In this article, we’ll explore some tips on developing active listening skills by looking at a study by Harvard Business Review.

HBR analysed data describing the behaviour of 3,492 participants in a development program.  They included identifying those who were seen as being the most effective listeners, the top 5%.

Here’s what was found in the study and how we can apply it to active listening skills in our coaching:

  • We can be better active listeners by doing much more than just being quiet while the other person is talking

The study found that the ones seen as the best listeners were the ones who asked questions every now and again, helping to create more insight and discovery.  As coaches, we need to ensure that we are actively participating in the conversation, and it’s a two-way dialogue.

  • We can be better active listeners by helping build the other parties self-esteem to create a positive experience

Also, the study found that the best listeners helped make the conversation a positive experience for the other person, this can’t happen if the listener is only passive.  The good listeners made the other party feel supported and brought about more confidence in them.  Good listening is about creating a safe space, where issues can be talked about openly and without any judgement.

  • We can be better active listeners by creating a cooperative conversation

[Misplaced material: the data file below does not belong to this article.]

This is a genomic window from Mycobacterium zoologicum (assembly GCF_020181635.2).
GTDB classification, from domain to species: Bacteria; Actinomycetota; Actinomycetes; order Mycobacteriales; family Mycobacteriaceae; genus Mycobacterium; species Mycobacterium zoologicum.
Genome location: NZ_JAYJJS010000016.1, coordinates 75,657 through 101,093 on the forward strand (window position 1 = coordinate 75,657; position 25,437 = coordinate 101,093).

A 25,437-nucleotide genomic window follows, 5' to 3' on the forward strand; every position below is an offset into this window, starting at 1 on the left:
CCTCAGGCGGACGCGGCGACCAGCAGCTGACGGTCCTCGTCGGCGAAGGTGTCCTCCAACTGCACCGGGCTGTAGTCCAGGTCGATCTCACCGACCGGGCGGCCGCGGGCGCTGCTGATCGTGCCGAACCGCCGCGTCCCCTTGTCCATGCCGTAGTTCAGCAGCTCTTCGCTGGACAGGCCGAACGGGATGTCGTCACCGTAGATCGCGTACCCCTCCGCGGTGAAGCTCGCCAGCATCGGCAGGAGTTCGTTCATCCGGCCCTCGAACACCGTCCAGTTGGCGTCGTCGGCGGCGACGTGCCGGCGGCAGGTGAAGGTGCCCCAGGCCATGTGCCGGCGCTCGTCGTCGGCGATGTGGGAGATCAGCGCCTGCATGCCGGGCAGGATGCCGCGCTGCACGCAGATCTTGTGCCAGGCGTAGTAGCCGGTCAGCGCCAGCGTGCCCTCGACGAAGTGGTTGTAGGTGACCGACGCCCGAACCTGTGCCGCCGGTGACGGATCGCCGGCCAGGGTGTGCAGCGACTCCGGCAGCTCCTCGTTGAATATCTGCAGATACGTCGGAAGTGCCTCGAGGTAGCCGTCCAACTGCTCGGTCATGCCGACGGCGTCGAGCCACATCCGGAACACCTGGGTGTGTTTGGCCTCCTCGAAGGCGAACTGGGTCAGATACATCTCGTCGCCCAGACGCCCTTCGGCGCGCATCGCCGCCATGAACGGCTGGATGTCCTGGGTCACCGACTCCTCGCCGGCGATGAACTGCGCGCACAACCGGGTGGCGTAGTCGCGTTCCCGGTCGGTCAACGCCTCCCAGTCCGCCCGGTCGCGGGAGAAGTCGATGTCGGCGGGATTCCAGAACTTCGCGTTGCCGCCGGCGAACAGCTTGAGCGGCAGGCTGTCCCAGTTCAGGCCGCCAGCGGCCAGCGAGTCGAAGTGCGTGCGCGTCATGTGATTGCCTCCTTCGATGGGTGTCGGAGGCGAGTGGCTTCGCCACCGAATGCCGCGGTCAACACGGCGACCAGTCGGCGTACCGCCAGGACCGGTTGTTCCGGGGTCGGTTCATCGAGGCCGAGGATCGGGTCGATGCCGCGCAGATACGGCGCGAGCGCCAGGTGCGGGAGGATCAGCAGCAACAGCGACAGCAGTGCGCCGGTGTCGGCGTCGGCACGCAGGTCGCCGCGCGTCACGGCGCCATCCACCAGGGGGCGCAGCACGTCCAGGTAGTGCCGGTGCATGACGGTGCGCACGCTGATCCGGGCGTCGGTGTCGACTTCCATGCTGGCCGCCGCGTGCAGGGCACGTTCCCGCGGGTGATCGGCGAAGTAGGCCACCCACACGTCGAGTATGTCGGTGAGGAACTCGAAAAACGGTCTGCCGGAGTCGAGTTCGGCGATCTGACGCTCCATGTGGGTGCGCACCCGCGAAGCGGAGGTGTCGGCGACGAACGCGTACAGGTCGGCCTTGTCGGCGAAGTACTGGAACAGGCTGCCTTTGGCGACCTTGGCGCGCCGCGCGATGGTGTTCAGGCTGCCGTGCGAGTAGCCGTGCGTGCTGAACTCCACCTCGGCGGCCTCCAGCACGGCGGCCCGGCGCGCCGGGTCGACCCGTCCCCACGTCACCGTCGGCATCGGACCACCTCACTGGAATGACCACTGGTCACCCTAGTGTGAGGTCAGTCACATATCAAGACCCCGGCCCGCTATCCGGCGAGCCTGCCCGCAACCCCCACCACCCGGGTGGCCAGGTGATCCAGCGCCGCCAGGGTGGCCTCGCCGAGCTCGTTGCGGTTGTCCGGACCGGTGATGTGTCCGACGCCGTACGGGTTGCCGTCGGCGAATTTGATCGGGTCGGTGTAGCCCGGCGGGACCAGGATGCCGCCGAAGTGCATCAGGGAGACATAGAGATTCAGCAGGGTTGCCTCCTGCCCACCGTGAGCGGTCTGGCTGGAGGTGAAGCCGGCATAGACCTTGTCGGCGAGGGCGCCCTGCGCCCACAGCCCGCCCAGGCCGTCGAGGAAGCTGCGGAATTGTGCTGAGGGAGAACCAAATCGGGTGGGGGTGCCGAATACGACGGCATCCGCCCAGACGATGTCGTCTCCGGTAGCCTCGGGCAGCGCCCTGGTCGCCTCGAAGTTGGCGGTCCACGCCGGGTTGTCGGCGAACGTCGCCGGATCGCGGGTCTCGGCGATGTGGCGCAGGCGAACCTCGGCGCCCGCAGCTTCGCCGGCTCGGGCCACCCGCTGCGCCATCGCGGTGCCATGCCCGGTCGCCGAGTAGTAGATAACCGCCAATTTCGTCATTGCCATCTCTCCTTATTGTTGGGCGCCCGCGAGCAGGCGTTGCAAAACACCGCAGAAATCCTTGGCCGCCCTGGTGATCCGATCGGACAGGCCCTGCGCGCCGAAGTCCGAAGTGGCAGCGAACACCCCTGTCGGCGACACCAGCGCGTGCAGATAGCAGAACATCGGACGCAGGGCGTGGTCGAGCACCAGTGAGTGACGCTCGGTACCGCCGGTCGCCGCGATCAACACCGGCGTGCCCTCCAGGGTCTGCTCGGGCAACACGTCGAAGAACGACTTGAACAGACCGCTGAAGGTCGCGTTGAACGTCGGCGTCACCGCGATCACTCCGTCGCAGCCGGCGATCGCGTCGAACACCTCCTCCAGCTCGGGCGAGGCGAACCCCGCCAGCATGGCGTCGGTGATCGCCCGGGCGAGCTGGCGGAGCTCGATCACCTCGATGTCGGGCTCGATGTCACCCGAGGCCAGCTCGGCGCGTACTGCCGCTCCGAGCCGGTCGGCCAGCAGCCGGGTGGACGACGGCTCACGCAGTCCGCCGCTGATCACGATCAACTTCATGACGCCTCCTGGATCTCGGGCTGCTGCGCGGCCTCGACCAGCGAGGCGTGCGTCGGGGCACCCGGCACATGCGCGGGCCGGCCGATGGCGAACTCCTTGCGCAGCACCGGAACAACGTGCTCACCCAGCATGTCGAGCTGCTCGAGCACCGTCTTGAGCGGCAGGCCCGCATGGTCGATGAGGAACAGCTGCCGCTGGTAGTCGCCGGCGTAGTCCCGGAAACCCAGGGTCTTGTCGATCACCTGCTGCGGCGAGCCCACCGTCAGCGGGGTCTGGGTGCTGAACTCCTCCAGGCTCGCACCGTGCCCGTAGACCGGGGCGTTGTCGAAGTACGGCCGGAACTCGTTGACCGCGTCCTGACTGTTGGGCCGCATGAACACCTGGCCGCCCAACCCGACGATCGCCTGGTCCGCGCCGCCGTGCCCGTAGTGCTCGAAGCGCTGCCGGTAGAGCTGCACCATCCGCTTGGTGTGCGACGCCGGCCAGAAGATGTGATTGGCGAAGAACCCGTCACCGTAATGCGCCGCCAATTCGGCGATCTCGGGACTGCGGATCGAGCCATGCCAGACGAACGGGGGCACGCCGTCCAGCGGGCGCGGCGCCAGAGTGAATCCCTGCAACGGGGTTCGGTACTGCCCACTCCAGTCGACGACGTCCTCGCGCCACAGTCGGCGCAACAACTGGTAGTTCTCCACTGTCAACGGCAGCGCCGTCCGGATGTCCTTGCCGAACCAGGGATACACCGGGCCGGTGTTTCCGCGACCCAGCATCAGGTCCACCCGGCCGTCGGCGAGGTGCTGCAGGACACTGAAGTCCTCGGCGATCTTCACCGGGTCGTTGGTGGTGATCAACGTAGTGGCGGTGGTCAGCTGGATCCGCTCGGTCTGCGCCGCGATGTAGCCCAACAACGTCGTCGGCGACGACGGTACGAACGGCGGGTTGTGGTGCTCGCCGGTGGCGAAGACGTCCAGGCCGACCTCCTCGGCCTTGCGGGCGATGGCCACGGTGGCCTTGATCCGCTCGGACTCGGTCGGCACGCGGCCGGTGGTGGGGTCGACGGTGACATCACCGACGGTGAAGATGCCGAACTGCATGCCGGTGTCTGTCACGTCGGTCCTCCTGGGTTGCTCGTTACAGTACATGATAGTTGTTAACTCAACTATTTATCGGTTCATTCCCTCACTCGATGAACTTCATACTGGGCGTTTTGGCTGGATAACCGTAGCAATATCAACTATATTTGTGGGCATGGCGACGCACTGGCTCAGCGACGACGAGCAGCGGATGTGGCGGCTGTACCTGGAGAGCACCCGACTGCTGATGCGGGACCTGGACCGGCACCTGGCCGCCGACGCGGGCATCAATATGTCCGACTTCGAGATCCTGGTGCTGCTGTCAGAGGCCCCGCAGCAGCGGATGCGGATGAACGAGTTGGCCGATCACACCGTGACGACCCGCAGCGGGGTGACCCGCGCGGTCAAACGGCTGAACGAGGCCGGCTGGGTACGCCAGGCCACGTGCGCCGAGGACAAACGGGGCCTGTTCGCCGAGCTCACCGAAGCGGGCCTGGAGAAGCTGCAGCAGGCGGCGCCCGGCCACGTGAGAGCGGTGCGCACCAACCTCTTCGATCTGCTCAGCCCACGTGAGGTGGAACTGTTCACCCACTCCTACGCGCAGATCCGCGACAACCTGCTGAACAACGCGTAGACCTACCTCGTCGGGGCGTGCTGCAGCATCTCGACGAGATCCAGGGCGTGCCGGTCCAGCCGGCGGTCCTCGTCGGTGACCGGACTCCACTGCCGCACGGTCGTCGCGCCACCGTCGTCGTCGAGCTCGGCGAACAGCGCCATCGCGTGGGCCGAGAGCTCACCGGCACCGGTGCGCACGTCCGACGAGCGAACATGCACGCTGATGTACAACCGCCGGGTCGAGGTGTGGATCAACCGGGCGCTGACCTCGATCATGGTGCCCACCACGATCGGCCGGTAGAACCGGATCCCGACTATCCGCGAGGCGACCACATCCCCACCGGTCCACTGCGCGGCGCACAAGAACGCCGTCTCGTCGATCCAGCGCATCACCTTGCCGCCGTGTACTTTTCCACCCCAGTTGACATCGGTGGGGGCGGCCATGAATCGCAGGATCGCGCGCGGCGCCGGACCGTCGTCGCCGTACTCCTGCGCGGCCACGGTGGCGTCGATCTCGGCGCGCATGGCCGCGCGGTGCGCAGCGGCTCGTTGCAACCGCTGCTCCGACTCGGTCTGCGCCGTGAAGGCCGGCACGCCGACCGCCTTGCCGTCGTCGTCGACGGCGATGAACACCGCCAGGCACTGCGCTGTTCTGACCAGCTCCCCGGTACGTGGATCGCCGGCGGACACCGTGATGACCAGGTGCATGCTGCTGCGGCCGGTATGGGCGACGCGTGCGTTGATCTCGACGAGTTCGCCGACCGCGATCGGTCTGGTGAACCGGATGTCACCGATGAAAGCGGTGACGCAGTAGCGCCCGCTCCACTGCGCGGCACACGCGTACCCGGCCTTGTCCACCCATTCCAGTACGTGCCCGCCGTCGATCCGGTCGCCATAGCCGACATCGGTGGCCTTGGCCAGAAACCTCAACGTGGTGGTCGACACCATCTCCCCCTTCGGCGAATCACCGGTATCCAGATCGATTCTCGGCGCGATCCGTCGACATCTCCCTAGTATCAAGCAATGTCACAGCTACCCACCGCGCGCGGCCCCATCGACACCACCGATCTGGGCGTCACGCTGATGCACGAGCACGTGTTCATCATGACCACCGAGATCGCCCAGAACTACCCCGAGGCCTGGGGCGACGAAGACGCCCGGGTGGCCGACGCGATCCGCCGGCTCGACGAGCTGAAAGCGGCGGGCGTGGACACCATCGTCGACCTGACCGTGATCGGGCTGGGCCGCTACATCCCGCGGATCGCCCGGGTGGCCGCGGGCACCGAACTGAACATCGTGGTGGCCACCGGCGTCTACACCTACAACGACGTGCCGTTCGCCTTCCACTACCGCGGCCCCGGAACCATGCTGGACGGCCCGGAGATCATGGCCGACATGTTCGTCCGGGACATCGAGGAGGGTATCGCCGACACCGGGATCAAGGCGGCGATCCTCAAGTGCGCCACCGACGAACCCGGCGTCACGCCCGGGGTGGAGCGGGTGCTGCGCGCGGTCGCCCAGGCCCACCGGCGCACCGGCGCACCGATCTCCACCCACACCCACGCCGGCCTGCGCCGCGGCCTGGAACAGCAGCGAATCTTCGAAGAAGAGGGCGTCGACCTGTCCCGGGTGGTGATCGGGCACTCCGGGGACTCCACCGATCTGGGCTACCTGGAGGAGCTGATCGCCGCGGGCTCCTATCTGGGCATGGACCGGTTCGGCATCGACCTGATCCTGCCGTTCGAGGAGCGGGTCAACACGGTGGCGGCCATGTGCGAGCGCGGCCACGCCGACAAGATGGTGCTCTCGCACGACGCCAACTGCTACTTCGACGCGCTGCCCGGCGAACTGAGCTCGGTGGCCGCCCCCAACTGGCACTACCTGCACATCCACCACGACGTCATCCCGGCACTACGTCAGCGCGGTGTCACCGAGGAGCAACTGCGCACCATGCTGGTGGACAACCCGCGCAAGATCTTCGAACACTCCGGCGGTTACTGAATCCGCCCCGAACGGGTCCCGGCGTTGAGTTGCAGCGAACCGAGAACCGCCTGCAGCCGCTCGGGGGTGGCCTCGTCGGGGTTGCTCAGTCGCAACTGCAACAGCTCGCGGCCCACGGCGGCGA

But the study showed that the interaction with the good listeners flowed easily both ways, with neither person becoming defensive.  Whereas, poor listeners were more competitive, by listening to find mistakes in the other parties reasoning or logic.

Remember, as coaches we’re not interested in debating or winning arguments.  We’re here to support the client and help them to discover new insights.

  • We can be better active listeners by including feedback

Although the study found that making suggestions was a sign of a good listener, we need to remember our role as a coach.  The coach has the role is to ask powerful questions and help the client make their own findings.

Providing feedback is certainly very useful in coaching.  For example, we may point out that the client seems really upbeat about a certain project they are working on, or we could mention that their body language is suggesting something about how they really might feel about their current job, and ask for clarification.  This kind of feedback is really helpful, and could certainly help the client make further discoveries through the session.

More Blog Posts

Recents Posts

What is the GROW Coaching model

What is the GROW Coaching model

The GROW model (or process) is a simple method for goal setting and problem-solving.  Today, it's used as a popular coaching model, but was extensively used in corporate coaching in the late 1980s and 1990s. There are Four Stages of GROW: G Goal The Goal is the...

How to be a Good Listener

How to be a Good Listener

What does it mean to be a 'good' listener?  Are you a good listener?  Are you aware of where your attention is in conversations with friends, family, clients and at work? In this article, we'll explore how to be a good listener. The Zones of Listening There are three...

The Importance of Listening Skills

The Importance of Listening Skills

Together with the ability to ask powerful questions, top coaches have highly developed listening skills. Listening really is a core skill for all coaches, so we've added it near the beginning of our training. We may already think we’re good listeners, but actually...

Wanna Learn more?

Enrol in our FREE Life Coaching Course & Start Coaching